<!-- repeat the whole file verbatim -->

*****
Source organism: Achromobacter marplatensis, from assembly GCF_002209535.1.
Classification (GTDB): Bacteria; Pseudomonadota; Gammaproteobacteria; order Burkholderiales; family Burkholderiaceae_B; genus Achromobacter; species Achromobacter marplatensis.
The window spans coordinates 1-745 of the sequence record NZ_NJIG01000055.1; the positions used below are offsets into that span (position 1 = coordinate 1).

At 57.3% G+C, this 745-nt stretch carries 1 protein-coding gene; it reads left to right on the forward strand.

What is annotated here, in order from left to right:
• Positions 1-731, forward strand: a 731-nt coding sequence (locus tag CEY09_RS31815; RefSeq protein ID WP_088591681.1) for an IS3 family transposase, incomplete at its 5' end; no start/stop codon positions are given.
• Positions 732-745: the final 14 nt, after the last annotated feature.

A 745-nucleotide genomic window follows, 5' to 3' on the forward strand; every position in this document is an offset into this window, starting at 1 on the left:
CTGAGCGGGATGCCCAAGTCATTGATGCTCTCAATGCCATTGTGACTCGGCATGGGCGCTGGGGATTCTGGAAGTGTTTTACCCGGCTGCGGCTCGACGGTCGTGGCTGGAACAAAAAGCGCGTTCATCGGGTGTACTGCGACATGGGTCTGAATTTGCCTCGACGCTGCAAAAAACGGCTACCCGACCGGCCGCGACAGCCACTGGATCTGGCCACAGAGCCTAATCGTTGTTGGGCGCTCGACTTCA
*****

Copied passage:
Source organism: Achromobacter marplatensis, from assembly GCF_002209535.1.
Classification (GTDB): Bacteria; Pseudomonadota; Gammaproteobacteria; order Burkholderiales; family Burkholderiaceae_B; genus Achromobacter; species Achromobacter marplatensis.
The window spans coordinates 1-745 of the sequence record NZ_NJIG01000055.1; the positions used below are offsets into that span (position 1 = coordinate 1).

At 57.3% G+C, this 745-nt stretch carries 1 protein-coding gene; it reads left to right on the forward strand.

What is annotated here, in order from left to right:
• Positions 1-731, forward strand: a 731-nt coding sequence (locus tag CEY09_RS31815; RefSeq protein ID WP_088591681.1) for an IS3 family transposase, incomplete at its 5' end; no start/stop codon positions are given.
• Positions 732-745: the final 14 nt, after the last annotated feature.

A 745-nucleotide genomic window follows, 5' to 3' on the forward strand; every position in this document is an offset into this window, starting at 1 on the left:
CTGAGCGGGATGCCCAAGTCATTGATGCTCTCAATGCCATTGTGACTCGGCATGGGCGCTGGGGATTCTGGAAGTGTTTTACCCGGCTGCGGCTCGACGGTCGTGGCTGGAACAAAAAGCGCGTTCATCGGGTGTACTGCGACATGGGTCTGAATTTGCCTCGACGCTGCAAAAAACGGCTACCCGACCGGCCGCGACAGCCACTGGATCTGGCCACAGAGCCTAATCGTTGTTGGGCGCTCGACTTCA